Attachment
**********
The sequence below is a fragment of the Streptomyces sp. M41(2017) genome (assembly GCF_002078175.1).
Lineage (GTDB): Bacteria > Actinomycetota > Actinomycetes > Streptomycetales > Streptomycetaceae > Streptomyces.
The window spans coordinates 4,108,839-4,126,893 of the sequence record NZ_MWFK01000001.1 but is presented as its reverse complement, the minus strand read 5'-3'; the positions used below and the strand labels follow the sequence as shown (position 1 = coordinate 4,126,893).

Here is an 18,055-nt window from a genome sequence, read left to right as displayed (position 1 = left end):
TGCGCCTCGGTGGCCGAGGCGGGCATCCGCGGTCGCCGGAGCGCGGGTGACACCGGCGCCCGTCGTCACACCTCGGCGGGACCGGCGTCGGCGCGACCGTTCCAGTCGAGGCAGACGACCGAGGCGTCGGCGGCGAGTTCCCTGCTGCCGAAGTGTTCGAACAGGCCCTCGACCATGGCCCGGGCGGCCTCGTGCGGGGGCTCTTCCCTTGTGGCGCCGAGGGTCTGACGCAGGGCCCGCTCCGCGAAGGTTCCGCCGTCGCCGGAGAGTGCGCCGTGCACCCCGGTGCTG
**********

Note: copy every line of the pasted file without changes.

The sequence below is a fragment of the Streptomyces sp. M41(2017) genome (assembly GCF_002078175.1).
Lineage (GTDB): Bacteria > Actinomycetota > Actinomycetes > Streptomycetales > Streptomycetaceae > Streptomyces.
The window spans coordinates 4,108,839-4,126,893 of the sequence record NZ_MWFK01000001.1 but is presented as its reverse complement, the minus strand read 5'-3'; the positions used below and the strand labels follow the sequence as shown (position 1 = coordinate 4,126,893).

Here is an 18,055-nt window from a genome sequence, read left to right as displayed (position 1 = left end):
TGCGCCTCGGTGGCCGAGGCGGGCATCCGCGGTCGCCGGAGCGCGGGTGACACCGGCGCCCGTCGTCACACCTCGGCGGGACCGGCGTCGGCGCGACCGTTCCAGTCGAGGCAGACGACCGAGGCGTCGGCGGCGAGTTCCCTGCTGCCGAAGTGTTCGAACAGGCCCTCGACCATGGCCCGGGCGGCCTCGTGCGGGGGCTCTTCCCTTGTGGCGCCGAGGGTCTGACGCAGGGCCCGCTCCGCGAAGGTTCCGCCGTCGCCGGAGAGTGCGCCGTGCACCCCGGTGCTG